Positive affirmations are very good and they work, but as long as you are very CLEAR ABOUT WHAT WE PUT BEHIND the words “best”, “strong”, “great”…

If our child takes these words literally , and one day, inevitably, he is not the best, the strongest, nor the most brilliant, he then risks experiencing great disappointment, and even resenting his parents for “lying” to him about his true worth.

When we tell our child that he is the strongest, and we make him repeat it with conviction like a mantra, we must explain to him what “being strong” really means.

But what does that really mean? What is behind all these superlatives?

To be strong, like the best, the most brilliant, or simply to have confidence in yourself, is to know your strengths and your limits and to accept them, it is to know that you can choose to develop this or that skill, and not another is accepting that we have the right not to be good everywhere, in everything, and all the time...

It's understanding that we are not what we do, that our mistakes do not define us, and that we can always do differently. It is knowing that we are intrinsically valuable, regardless of our failures or successes.

To be truly strong is to know that you can dare, to know that you are ENOUGH! It is also and above all, knowing that we have the choice, to love ourselves, and to feel loved, unconditionally.

Concretely, to make our child understand all these subtleties, we can regularly repeat to him that we love him, when he fails, and when he succeeds, when he is happy, or grumpy, when he tries, and when he does not. Don’t you dare, when he’s afraid and when he’s brave…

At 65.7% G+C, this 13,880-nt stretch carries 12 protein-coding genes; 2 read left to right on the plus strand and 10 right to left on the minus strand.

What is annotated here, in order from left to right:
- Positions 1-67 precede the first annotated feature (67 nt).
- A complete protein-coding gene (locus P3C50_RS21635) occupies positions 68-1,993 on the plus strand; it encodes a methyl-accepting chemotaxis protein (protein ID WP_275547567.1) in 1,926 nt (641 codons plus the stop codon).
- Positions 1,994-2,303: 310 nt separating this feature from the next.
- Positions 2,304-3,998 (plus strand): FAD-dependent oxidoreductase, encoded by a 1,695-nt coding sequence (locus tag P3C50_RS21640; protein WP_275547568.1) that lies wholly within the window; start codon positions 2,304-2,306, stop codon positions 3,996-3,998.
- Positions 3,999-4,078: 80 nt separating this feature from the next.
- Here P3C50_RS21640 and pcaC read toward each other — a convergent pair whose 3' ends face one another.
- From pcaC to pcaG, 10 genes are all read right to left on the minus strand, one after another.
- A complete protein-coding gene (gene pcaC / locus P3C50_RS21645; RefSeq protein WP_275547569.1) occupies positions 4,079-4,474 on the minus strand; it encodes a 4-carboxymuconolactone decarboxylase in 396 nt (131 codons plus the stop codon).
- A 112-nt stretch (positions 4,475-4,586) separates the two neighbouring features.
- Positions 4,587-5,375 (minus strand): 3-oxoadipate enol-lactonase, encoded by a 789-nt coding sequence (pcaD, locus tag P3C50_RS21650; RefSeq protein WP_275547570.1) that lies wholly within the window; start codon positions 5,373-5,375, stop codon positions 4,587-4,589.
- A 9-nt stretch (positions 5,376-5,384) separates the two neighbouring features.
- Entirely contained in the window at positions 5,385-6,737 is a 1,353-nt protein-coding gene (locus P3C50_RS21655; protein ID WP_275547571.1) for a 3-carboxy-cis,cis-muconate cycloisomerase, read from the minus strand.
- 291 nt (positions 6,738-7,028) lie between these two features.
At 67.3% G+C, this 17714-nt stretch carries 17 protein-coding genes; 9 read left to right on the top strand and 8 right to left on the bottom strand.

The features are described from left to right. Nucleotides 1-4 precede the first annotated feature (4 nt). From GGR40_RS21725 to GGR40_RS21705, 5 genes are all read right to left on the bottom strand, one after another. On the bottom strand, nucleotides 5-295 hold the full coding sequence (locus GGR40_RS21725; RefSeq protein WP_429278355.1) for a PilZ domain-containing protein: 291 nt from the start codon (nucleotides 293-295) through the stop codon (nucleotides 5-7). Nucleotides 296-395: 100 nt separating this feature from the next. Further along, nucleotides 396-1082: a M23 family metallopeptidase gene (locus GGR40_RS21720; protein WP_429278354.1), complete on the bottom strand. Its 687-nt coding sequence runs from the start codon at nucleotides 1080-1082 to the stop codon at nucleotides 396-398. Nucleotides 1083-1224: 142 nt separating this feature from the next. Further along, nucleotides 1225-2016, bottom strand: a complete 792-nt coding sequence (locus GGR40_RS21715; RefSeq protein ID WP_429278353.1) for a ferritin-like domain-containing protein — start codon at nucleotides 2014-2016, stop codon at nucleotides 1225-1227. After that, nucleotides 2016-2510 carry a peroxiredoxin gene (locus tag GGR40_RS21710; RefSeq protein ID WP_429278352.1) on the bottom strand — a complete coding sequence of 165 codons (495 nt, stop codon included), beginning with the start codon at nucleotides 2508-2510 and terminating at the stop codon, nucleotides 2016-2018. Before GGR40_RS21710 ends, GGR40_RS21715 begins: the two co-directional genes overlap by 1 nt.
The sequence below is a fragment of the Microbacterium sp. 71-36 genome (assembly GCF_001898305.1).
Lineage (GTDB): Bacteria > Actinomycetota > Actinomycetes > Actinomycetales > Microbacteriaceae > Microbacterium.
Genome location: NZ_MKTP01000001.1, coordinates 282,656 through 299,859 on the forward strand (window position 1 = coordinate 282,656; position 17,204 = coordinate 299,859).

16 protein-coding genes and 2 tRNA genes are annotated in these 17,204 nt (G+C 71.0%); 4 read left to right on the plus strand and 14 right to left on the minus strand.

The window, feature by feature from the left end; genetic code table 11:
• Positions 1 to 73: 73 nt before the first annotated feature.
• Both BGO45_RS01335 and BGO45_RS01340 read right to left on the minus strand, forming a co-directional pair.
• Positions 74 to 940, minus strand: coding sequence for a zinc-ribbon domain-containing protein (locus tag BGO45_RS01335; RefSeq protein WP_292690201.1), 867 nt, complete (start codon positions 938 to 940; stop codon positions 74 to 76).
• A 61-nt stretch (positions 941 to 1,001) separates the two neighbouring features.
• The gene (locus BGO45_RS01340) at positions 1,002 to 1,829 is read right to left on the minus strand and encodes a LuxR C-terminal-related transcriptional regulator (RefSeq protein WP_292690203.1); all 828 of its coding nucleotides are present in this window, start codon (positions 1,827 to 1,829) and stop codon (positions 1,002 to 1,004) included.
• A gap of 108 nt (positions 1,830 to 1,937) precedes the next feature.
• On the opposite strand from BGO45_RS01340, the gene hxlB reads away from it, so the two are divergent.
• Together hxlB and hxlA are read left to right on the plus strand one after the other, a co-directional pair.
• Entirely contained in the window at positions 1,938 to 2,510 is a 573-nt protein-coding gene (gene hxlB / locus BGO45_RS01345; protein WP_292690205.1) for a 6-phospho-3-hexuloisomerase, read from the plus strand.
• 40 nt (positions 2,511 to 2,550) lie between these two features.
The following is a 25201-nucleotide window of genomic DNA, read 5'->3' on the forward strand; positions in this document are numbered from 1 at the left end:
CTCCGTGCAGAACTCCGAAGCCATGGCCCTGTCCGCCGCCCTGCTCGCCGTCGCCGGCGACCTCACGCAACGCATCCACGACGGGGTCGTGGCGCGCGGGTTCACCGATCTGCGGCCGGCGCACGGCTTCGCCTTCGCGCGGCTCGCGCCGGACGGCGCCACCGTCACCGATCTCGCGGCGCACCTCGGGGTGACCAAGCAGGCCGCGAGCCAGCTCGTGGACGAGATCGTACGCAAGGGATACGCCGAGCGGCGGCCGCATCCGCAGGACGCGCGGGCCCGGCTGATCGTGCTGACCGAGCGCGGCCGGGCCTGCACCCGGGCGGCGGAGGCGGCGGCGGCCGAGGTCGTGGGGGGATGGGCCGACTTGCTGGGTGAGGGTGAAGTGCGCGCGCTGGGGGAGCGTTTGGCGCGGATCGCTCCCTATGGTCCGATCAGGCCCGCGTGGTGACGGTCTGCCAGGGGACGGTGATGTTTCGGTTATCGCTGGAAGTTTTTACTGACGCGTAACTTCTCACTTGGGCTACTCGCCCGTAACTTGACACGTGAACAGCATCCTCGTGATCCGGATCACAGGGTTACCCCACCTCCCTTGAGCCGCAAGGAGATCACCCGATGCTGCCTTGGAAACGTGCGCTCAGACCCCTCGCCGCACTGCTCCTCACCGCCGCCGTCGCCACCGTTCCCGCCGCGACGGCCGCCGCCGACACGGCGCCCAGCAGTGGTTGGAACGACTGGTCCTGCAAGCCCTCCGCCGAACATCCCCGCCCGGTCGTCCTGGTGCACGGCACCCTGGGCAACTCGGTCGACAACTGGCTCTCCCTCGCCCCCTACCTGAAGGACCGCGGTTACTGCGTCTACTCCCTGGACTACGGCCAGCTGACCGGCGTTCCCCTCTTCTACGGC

If, for example, our child has a tantrum because he is afraid of going into the water, it is a good time to tell him:

“I sense that you are afraid, and know that being afraid is one of your strengths. Fear can be overcome, and you can do it today, or some other time. And whatever you decide, I love you.”

It is obviously not a question of repeating this speech to the exact word, far from me having the pretension of knowing exactly what to say... It is rather a question of adapting it to your character, your vocabulary, the your child's level of understanding (not to be underestimated), and his or her character.

Share in the comments what you are doing to boost your children's confidence, your ideas, tips, habits... this can be very helpful for other parents who read you!

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